Dolce & Gabbana SS2014: Satyricon, Tchaikovsky & ancient Sicily


Steadily and with determination, Tchaikovsky’s Waltz Of The Flowers sounds, Anna Ewers steps out, the rest of the common Dolce faces follow and my heart beats faster.

Finest fabrics, flowing cuts, matching contrasts compassing variety and fastidious detail precision.

Scintillant jewelry, clean lithography of ancient Greek ruins presaging the roots of Sicily’s history and the literally blooming statement pieces – I believe that none could have created a more consistently breathtaking masterpiece of over 70 different looks besides from Dolce & Gabbana.

I don’t keep my admiration of Dolce & Gabbana a secret and although I may have been a little critical at first glance, I do fell in love within the first minute.

The show seemed as steadily as this peaking collection, which ended with a golden bouquet of models traditionally assembling for the last walk.


And while they thoroughly included signature materials (lace and brocade)  and patterns (polka dots, florals), they, as with assurance, haven’t failed to surprise. Alpaca fur, cherry blossom borders and lacquered silk are just few of the characteristics that make this collection so exceptional.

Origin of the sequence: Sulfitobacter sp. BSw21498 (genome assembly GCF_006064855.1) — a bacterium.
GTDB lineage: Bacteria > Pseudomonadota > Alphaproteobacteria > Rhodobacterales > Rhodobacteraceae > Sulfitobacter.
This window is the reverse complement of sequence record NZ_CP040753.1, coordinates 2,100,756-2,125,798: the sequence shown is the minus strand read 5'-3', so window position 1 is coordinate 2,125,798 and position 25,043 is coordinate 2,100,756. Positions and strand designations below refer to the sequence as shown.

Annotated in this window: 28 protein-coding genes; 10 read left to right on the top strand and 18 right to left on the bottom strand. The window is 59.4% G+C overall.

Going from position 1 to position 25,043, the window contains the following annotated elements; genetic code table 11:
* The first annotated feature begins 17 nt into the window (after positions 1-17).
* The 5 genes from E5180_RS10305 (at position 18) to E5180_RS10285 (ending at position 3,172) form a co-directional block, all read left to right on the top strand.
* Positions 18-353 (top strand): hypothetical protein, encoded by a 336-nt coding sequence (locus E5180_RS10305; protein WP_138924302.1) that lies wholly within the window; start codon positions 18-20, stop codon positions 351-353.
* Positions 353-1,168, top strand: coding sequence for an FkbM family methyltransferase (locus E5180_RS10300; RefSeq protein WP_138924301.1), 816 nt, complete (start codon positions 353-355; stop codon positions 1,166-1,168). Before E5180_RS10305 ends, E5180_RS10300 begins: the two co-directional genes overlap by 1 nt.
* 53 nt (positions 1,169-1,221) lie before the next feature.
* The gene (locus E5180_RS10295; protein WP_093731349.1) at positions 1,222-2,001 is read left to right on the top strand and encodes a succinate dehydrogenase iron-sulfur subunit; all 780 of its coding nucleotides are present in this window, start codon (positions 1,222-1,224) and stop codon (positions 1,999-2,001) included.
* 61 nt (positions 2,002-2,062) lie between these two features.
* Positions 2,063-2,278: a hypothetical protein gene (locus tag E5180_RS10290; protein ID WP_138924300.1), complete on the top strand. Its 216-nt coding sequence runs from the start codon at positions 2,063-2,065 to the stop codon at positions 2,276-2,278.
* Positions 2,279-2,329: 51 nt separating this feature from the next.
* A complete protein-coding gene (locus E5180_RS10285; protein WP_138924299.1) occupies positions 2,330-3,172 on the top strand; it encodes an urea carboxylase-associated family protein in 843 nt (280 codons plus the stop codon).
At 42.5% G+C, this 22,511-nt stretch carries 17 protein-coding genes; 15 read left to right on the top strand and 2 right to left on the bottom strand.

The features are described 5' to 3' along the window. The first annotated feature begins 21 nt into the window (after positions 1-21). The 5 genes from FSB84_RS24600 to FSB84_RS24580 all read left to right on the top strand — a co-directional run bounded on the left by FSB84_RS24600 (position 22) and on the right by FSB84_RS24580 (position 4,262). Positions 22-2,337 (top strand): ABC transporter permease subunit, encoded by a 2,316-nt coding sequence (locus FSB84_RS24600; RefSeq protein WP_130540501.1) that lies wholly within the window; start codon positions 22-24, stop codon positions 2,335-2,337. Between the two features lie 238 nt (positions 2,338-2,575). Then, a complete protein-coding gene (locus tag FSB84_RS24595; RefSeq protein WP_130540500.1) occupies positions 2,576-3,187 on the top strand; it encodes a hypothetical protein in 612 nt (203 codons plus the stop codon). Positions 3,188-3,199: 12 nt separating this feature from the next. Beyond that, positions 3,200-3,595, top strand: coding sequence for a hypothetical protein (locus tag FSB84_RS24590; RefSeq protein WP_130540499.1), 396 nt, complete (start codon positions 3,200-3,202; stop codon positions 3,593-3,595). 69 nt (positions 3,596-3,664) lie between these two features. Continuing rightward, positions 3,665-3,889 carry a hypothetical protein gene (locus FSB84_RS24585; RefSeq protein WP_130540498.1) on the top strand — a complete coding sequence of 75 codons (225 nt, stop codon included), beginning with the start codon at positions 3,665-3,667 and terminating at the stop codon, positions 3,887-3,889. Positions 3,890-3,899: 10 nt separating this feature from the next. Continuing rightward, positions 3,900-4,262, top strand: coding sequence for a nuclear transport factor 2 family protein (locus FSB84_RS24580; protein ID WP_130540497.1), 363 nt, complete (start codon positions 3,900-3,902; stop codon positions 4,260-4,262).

As I read through Lisa Armstrong’s review for the Telegraph, it really made sense to suspect Dolce & Gabbana of honestly having concentrated on the past collections since the their cash-cow line, D&G, has been put down.


Successful craftmanship requires time, love and lots of critical and honest reflection (obviously taking hard work into full account as well). And it seems like they’ve put all of it in yet another blooming collection, which strikes full reaction across the SS 2014 fashion weeks.

and please, do also watch the preview if the runway takes too long. Heaven.




(picture credit:

About Author


With an Austrian and German background, Anna has lived in London for almost 7 years now. started as a personal fashion & lifestyle diary in 2009 and was re-launched in 2015 with a new design.

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